Antisemitic incidents are at an all-time high in Florida, according to a 2022 audit released earlier this year from the Anti-Defamation League, a nonprofit that tracks and combats antisemitism and other acts of hate. Last year, Florida saw 269 acts related to assault, harassment and vandalism — a 42 percent increase since 2021 and the highest number of recorded antisemitic incidents since ADL began tracking them in 1979.

Many hate crimes target victims simply for who they, while intimidating entire communities, said Lonny Wilk, deputy regional director of ADL in Florida.

“Hate crime laws, which increase penalties or sentences from criminals who commit them, are a way for society to recognize that these crimes strike fear in targeted groups and fragment communities,” he said.

A man shows up with a “’Come and Take It’ flag with an automatic weapon on it in response to the Anti-Hate March led by We the People on Sunday, July 2, 2023, in downtown Fort Lauderdale. A protester in the background was carrying a sign that said, “Ban guns not drag queens.”

Here’s what to know about the newly expanded Florida hate crime laws:

What is the new Florida law?

Florida statute 784.0493 — “Harassment or intimidation based on religious or ethnic heritage” — is a part of House Bill 269, the “Public Nuisances” bill, which was signed into law on May 1 and went into effect immediately. The law covers a variety of crimes, including dumping litter on private property and making threats to public universities.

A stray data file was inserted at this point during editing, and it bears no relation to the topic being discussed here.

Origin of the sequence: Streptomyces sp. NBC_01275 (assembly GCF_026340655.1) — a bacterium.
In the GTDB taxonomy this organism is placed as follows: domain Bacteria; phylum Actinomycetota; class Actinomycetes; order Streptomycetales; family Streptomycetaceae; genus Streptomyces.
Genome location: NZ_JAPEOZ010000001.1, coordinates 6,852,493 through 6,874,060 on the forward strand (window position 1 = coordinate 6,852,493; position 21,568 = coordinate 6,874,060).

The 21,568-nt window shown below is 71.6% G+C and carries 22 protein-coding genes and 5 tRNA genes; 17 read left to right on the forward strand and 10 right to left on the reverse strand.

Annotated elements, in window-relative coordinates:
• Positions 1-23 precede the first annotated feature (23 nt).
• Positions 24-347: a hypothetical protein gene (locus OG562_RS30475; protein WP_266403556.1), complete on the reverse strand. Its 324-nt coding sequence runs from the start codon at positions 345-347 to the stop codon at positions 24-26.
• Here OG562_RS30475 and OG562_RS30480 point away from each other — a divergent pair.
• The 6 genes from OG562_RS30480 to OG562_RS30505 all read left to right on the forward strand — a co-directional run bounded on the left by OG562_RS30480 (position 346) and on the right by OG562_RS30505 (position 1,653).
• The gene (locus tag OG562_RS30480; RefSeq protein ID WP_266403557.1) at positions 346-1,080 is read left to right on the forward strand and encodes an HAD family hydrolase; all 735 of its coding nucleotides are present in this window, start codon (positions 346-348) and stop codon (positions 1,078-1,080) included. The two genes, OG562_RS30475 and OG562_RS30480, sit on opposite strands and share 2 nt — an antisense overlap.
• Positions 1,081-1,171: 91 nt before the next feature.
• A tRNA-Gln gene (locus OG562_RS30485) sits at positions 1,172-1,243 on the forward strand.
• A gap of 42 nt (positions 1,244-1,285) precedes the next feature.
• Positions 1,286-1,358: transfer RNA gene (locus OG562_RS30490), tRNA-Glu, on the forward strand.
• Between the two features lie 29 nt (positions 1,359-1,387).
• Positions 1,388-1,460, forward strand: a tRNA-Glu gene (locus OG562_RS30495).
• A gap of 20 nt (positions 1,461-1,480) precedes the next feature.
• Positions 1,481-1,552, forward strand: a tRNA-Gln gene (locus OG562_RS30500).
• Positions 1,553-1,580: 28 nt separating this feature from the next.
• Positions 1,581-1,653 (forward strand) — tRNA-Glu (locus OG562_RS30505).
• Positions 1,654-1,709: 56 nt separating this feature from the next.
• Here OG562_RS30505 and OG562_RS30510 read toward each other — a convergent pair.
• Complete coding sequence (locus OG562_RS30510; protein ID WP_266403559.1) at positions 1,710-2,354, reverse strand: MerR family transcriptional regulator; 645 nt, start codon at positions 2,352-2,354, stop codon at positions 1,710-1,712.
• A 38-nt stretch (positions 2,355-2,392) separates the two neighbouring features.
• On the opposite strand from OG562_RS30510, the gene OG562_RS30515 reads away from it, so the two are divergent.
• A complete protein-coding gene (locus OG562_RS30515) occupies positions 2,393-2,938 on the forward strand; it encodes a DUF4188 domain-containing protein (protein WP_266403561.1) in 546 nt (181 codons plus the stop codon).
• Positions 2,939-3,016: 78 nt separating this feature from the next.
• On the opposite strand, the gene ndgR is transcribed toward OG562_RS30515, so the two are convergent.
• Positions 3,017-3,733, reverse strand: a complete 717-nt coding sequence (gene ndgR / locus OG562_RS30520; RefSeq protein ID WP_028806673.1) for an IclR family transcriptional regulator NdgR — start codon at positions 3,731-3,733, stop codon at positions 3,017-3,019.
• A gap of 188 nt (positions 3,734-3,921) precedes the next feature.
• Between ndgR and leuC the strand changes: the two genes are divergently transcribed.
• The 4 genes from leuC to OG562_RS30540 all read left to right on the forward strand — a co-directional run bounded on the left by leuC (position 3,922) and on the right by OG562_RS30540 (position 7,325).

The statute relates to religious or ethnic-based hate crimes and states that someone who willfully and maliciously harasses or intimidates another person based on their religion or ethnicity can be charged with a first-degree misdemeanor. But if the person, while committing the harassment, makes a credible threat to the other parties, then the violation is a third-degree felony.

Another new state law, Florida statute 775.085, reclassifies hate crime offenses to include harsher punishments. For example, a second-degree misdemeanor is now reclassified to a first-degree misdemeanor — a charge treated with more severity — and a first-degree misdemeanor is reclassified to a third-degree felony, and so on.

What makes something a “hate crime?”

Hate crime offenses in Florida include acts committed based on the race, color, ancestry, ethnicity, religion, sexual orientation, national origin, homeless status, or advanced age of the victim. This kind of crime might look like a group of white teenagers threatening a Black teenager while using racial slurs, a gay man who is physically assaulted in front of a gay bar, or a bomb threat called into an Islamic center, according to the State Attorney’s website.

Hate speech alone would not constitute a hate crime under the First Amendment. But hate speech coupled with another offense, such as defacing public property or harassment, is considered a hate crime.